Although I’m already diverting from my plan to only show up every three days, I feel compelled to make a quick point. This issue is one I see frequently in my other job as an editor, and I’m seeing the same thing in comments I’m reading throughout the Blogosphere.
So, here’s the rule: Periods and commas always fall inside quotation marks. This is not just true in dialogue but in every situation. For example:
- This is correct: He told me that he wanted to meet today, with an obvious emphasis on “today.”
- This is incorrect: He told me that he wanted to meet today, with an obvious emphasis on “today”.
- This is correct: Sometimes he says “today,” and yet other times he says “tomorrow.”
- This is incorrect: Sometimes he says “today”, and yet other times he says “tomorrow”.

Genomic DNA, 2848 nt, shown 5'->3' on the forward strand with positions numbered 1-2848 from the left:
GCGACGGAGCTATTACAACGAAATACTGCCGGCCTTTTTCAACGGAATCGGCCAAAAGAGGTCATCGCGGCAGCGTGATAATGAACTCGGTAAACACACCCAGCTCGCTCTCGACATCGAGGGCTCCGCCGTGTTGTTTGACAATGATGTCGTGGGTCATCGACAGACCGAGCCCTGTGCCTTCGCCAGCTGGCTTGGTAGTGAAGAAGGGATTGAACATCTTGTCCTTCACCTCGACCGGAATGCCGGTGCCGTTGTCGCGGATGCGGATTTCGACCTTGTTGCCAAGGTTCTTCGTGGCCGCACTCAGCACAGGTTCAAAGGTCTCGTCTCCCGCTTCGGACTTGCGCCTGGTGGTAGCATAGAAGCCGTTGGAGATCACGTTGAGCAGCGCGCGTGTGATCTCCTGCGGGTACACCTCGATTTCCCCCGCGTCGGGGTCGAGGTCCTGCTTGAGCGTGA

I know that a lot of writers think the correct versions look “funny,” but that’s the rule. If you look inside any professionally published work, whether fiction or non-fiction, the correct version is what you’ll see. There are rare exceptions within some European writing, but in “American Practice,” according to The Chicago Manual of Style (the style bible for the publishing industry–http://www.chicagomanualofstyle.org/home.html), the rule again is: Periods and commas always fall inside quotation marks. The concept of “always” makes the rule easy to remember.
The form may vary, however, for the placement of exclamation points and question marks in relationship to quotation marks. Consult The Chicago Manual of Style on the following pages:
- question marks with quotation marks–pages 5.77 and 10.27
- question marks with other punctuation–page 5.28
- exclamation points with quotation marks–pages 5.77 and 10.27
- exclamation points with other punctuation–page 5.20
The period and comma rule is the most critical, though. Incorrect usage in this area really leaps off the page for agents and editors who are reviewing our work.
Hope this is helpful.